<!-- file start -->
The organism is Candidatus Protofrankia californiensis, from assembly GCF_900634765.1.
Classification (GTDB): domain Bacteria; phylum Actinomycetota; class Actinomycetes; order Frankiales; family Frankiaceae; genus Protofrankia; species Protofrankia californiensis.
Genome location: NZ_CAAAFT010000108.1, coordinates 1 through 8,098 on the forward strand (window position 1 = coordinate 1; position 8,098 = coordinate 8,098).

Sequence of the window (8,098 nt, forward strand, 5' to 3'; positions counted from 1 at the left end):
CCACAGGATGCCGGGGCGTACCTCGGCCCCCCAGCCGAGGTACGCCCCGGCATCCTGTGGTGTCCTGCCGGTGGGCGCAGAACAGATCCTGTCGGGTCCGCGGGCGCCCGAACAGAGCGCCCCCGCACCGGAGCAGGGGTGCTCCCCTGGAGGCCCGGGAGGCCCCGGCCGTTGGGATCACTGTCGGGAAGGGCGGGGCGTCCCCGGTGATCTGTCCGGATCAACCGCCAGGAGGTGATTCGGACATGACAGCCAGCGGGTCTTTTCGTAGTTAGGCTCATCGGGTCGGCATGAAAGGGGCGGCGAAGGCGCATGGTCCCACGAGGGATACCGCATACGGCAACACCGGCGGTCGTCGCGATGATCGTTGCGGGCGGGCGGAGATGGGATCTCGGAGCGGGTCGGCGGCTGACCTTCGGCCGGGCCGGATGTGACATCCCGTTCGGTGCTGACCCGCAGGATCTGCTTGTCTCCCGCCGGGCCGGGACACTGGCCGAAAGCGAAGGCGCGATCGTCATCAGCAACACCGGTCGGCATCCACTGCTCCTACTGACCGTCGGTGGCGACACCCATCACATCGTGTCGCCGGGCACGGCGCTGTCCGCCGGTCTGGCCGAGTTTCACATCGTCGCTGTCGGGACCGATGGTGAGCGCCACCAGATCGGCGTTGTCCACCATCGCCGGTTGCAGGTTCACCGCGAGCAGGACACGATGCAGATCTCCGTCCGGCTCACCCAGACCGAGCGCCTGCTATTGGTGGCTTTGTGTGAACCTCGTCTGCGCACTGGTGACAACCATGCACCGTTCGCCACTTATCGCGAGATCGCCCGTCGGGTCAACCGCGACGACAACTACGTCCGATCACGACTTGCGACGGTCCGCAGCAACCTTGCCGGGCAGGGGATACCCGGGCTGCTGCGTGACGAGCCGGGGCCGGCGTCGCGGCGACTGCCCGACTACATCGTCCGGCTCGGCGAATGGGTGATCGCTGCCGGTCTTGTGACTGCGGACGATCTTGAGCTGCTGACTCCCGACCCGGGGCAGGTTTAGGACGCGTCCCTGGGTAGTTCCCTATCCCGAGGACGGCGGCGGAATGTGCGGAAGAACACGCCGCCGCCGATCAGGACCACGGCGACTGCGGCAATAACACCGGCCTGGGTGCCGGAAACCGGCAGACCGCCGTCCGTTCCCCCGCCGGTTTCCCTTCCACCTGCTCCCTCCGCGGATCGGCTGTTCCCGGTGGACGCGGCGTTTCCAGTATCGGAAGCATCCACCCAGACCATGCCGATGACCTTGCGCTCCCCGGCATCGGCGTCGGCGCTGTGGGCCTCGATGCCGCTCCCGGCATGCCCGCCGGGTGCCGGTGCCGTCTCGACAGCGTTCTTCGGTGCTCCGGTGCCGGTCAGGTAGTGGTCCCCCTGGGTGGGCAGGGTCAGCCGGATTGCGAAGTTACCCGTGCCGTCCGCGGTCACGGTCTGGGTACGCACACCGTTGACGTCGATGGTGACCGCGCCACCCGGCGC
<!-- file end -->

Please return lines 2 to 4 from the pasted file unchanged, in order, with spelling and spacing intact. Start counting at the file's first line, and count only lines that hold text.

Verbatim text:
Classification (GTDB): domain Bacteria; phylum Actinomycetota; class Actinomycetes; order Frankiales; family Frankiaceae; genus Protofrankia; species Protofrankia californiensis.
Genome location: NZ_CAAAFT010000108.1, coordinates 1 through 8,098 on the forward strand (window position 1 = coordinate 1; position 8,098 = coordinate 8,098).

Sequence of the window (8,098 nt, forward strand, 5' to 3'; positions counted from 1 at the left end):